In an interview with Agence France Presse (AFP), Manvendra Singh Gohil, India's first openly gay royal, said that volunteers who educated homosexual men and the transgender community about safe sex were constantly and brutally harassed by the police.
"Some of our workers were arrested and taken to the police station where the cops themselves had forced sex with them without condoms," Gohil told the wire agency.
Overturning an earlier Delhi High Court ruling to decriminalize S.377, a 2013 Supreme Court decision upheld a ban on gay sex, a move which was widely condemned as regressive. The Supreme Court ruled that only the Indian Parliament could overturn the colonial-era statute.
That outlook appeared to be rather bleak especially after the Hindu nationalist Bharatiya Janata Party formed the majority in the Lok Sabha in the summer of 2014, although some leaders of the BJP and its big brother, the Rashtriya Swayamsevak Sangh, appear to have softened their previously inflexible position against homosexuality.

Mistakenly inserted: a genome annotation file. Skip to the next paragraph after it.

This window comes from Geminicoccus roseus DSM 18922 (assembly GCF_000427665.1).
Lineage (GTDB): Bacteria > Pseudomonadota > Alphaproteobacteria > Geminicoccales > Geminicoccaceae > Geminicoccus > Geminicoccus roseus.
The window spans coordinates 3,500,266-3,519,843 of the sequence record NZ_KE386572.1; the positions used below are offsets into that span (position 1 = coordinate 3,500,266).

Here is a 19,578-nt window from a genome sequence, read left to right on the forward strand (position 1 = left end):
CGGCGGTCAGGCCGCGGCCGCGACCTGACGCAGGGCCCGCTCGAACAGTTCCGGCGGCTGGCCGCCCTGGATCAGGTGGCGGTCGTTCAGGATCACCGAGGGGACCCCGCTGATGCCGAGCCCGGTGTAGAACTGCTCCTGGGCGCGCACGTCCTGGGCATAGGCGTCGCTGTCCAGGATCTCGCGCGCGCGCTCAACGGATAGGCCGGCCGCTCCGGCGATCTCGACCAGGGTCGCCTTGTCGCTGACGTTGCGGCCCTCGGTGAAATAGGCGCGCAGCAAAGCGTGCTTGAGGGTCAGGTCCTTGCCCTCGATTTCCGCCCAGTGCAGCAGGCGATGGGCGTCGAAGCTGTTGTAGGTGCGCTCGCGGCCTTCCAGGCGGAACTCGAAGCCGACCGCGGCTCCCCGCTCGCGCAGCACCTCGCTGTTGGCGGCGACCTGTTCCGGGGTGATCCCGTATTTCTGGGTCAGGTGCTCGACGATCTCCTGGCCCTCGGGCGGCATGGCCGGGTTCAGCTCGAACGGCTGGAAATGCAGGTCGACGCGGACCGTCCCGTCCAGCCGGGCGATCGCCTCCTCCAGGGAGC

Gohil, the prince of Rajpipla, runs Lakshya Foundation, which promotes safer sexual practices in the homosexual and transgender community. "People are having sex under fear and unsafe sex practices are going on," he told AFP. "When we started work among the MSM (men having sex with men), we were harassed and threatened by police."
"We would keep condom packets in public toilets, and even hang them on trees in public parks because we did not want to stop them from having sex in toilets or behind the bushes. We just wanted them to have safe sex," he said.
Citing the Kamasutra and the homoerotic sculptures, Gohil told AFP, "People say homosexuality is a part of western culture. It is absolutely wrong."
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